S. Perry Schlesinger, 1918-1996
Professor S. Perry Schlesinger, Laser Developer
S. Perry Schlesinger, former chairman of the Electrical Engineering Department at Columbia University, who helped develop the free electron laser now used in surgery and other applications, died Monday (July 22, 1996) in Presbyterian Hospital. He was 77 and lived in Manhattan.
The cause of death was lung cancer, said his wife, Ziporah.
During 31 years as a professor of electrical engineering at Columbia, Dr. Schlesinger conducted fundamental research in plasma physics, electromagnetics and microwaves. In the 1970's, in collaboration with the Naval Research Laboratories, he and Thomas Marshall of Columbia developed the very high power Raman free electron laser. The device, because its wavelength can be fine tuned, is used today in precise tissue and bone surgery and in high-resolution radar.
A member of both the Electrical Engineering and Applied Physics Departments at Columbia, Dr. Schlesinger joined the University in 1956, served as chairman of the Electrical Engineering Department from 1980 to 1983, and was named an Emeritus Professor in 1987. He was the author or co-author of more than 60 articles in scientific publications and was a life fellow of the Institute of Electrical and Electronics Engineers.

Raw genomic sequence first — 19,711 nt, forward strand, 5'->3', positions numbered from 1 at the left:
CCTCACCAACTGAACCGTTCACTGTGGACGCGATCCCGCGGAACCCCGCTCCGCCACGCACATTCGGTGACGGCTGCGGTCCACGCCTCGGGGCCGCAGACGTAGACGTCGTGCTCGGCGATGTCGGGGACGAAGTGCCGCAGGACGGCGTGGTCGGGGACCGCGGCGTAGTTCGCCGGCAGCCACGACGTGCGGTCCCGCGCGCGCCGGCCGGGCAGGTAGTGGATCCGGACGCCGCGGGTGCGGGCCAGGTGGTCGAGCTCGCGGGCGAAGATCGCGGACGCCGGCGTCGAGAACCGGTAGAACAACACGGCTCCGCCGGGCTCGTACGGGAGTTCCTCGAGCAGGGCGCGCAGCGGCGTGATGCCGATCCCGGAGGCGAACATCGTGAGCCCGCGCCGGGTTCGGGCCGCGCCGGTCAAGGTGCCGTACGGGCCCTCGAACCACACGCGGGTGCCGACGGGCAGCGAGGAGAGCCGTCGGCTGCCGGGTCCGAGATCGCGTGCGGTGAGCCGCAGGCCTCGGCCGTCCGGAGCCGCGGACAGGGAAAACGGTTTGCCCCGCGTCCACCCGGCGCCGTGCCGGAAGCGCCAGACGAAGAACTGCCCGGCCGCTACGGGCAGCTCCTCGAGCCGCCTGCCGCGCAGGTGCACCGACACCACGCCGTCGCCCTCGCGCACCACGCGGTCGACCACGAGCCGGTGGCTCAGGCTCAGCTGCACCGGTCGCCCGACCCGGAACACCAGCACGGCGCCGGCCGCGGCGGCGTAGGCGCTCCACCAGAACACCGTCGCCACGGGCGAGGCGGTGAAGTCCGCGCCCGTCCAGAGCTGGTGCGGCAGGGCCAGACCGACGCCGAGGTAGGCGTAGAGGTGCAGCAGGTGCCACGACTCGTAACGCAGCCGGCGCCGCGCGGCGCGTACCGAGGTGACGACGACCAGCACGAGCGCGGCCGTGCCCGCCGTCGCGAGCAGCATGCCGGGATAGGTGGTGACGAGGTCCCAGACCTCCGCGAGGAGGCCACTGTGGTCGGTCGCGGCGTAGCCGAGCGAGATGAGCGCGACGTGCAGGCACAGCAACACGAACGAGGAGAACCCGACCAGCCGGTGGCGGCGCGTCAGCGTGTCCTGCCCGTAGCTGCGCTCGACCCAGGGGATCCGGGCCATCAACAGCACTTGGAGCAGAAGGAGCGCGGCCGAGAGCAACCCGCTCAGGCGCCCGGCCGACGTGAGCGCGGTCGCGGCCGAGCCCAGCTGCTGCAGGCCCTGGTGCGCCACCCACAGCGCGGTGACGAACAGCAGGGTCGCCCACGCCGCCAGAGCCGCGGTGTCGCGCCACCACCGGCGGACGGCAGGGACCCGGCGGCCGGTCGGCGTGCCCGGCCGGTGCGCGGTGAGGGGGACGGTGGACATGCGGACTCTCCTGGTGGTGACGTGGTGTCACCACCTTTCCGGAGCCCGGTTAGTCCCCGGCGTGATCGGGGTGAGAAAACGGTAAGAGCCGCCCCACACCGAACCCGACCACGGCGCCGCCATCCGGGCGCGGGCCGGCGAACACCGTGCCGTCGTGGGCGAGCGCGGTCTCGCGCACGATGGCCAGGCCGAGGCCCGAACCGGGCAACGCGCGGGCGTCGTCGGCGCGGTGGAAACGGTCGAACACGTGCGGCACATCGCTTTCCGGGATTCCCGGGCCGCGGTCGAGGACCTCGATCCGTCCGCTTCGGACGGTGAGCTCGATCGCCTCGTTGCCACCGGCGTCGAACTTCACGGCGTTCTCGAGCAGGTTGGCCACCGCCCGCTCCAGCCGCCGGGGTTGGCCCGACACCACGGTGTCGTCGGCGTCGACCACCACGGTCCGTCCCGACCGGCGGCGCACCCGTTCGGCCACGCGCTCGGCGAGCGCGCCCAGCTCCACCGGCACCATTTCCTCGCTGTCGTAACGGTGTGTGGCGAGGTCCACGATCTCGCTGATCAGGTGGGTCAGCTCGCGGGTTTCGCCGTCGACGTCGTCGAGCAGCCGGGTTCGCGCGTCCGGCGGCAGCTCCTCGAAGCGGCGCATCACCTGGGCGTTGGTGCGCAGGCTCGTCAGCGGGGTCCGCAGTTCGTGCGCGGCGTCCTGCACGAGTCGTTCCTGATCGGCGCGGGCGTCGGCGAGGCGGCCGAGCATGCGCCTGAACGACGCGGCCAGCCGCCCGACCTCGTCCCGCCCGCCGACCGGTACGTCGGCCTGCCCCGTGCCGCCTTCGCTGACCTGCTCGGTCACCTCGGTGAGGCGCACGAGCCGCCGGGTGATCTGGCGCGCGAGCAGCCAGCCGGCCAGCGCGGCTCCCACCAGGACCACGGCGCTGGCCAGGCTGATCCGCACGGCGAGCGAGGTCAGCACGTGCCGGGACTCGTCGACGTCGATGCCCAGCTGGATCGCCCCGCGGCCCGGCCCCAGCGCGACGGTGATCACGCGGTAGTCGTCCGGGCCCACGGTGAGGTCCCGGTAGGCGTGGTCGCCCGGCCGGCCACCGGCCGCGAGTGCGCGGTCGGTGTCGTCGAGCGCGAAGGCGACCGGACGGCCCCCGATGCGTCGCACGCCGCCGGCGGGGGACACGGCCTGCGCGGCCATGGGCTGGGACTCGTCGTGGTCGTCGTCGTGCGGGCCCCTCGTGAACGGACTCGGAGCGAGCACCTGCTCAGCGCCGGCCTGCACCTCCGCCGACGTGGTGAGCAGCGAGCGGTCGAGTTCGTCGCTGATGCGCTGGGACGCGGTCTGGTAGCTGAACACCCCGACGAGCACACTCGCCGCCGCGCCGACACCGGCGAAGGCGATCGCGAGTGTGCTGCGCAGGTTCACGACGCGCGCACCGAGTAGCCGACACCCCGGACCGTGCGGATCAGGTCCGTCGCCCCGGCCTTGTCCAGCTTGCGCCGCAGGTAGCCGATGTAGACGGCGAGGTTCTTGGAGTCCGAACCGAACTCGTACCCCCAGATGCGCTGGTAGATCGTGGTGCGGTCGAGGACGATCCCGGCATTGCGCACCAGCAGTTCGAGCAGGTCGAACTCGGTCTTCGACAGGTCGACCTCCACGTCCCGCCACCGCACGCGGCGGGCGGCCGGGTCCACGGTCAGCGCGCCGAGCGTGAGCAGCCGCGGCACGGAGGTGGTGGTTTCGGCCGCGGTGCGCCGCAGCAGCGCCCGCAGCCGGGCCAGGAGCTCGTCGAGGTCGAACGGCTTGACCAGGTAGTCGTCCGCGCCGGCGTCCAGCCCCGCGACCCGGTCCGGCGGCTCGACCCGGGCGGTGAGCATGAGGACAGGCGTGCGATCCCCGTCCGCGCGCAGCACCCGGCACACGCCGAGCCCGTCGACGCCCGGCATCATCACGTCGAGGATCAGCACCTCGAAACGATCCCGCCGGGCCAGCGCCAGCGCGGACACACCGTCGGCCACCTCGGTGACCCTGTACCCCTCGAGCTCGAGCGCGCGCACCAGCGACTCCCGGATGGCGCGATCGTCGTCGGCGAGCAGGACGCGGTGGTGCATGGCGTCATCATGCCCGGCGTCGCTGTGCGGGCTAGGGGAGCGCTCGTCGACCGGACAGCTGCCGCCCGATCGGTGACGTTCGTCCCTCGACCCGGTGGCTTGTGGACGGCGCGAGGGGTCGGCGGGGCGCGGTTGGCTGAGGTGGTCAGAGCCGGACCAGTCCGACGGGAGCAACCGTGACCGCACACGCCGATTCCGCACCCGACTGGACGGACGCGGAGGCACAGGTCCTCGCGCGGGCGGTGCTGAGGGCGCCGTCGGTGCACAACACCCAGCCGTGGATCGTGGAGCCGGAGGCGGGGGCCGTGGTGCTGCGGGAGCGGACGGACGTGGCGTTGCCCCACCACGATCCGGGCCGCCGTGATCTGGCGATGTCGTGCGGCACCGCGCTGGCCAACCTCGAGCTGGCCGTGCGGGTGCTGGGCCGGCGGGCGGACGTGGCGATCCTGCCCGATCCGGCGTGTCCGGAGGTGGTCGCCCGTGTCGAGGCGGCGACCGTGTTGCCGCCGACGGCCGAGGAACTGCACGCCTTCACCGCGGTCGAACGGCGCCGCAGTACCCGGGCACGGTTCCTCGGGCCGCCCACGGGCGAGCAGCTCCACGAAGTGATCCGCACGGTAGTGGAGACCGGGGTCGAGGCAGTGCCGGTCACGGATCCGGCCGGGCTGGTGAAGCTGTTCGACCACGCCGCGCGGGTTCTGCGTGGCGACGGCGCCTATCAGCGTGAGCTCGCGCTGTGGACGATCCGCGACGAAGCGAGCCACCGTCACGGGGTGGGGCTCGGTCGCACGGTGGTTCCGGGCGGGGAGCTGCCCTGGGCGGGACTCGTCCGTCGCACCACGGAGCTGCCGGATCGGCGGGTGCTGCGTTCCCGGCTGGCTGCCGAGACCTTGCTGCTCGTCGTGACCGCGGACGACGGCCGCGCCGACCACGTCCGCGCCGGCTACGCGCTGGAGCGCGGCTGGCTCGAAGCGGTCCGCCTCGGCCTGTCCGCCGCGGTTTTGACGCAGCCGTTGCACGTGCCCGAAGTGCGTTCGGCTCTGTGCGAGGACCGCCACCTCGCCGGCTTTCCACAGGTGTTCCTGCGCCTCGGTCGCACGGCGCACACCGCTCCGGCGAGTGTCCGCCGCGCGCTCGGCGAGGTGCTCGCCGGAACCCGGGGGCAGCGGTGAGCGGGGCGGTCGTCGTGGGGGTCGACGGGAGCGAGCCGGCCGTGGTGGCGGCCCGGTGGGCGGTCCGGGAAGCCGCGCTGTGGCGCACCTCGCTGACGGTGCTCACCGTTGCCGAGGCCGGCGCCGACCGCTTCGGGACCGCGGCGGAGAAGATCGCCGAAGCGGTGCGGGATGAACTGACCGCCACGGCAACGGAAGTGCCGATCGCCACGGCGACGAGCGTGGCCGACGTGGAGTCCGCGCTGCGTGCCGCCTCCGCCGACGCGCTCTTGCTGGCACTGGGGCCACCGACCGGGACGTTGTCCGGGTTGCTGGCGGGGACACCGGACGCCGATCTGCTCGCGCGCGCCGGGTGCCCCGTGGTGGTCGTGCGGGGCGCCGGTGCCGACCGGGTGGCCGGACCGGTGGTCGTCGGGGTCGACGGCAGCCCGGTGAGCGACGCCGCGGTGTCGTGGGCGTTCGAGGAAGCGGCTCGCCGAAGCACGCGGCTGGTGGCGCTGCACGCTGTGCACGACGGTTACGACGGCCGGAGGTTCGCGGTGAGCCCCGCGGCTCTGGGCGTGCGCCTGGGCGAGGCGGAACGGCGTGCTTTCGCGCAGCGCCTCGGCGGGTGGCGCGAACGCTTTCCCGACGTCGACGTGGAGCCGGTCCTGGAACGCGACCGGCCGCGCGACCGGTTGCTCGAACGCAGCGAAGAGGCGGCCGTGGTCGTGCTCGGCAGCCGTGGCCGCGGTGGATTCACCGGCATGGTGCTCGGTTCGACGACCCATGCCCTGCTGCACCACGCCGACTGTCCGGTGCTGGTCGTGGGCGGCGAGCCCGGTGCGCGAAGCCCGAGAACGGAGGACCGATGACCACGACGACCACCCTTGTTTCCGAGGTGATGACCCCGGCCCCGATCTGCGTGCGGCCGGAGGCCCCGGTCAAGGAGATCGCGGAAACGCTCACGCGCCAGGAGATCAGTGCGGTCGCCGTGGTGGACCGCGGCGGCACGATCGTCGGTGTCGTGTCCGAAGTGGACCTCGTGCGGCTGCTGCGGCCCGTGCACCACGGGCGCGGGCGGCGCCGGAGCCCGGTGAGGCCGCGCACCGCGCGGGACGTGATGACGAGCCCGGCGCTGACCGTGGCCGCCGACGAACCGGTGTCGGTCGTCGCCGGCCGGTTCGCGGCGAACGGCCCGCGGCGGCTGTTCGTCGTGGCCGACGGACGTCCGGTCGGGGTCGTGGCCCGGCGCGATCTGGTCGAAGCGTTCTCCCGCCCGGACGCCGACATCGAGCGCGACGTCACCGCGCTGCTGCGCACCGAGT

The Columbia scientist was also a clarinetist who played with the Riverside Orchestra in New York and served as personnel manager of the organization.
Dr. Schlesinger was born in New York City Oct. 9, 1918, earned the B.A. at Michigan State University in 1941 and joined the Navy, becoming a destroyer engineer officer during World War II. He received a certificate from the U.S. Naval Academy Post Graduate School in 1946, taught engineering at Union College and earned a master's degree there in 1950. The Johns Hopkins University awarded him the doctorate in engineering in 1957.
Besides his wife, he is survived by his son, Richard, of Baltimore, and his daughter, Joanna Grimm of Cleveland; two stepchildren, Arnon Sadeh of Israel and Orna Kaplan of Tenafly, N.J., and 11 grandchildren. Memorial donations may be sent to the Riverside Orchestra, c/o Ephraim Rubin, 24 W. 96th St., New York, N.Y. 10025.
Fred Knubel, Director
Office of Public Information and Communications Columbia University
July 24, 1996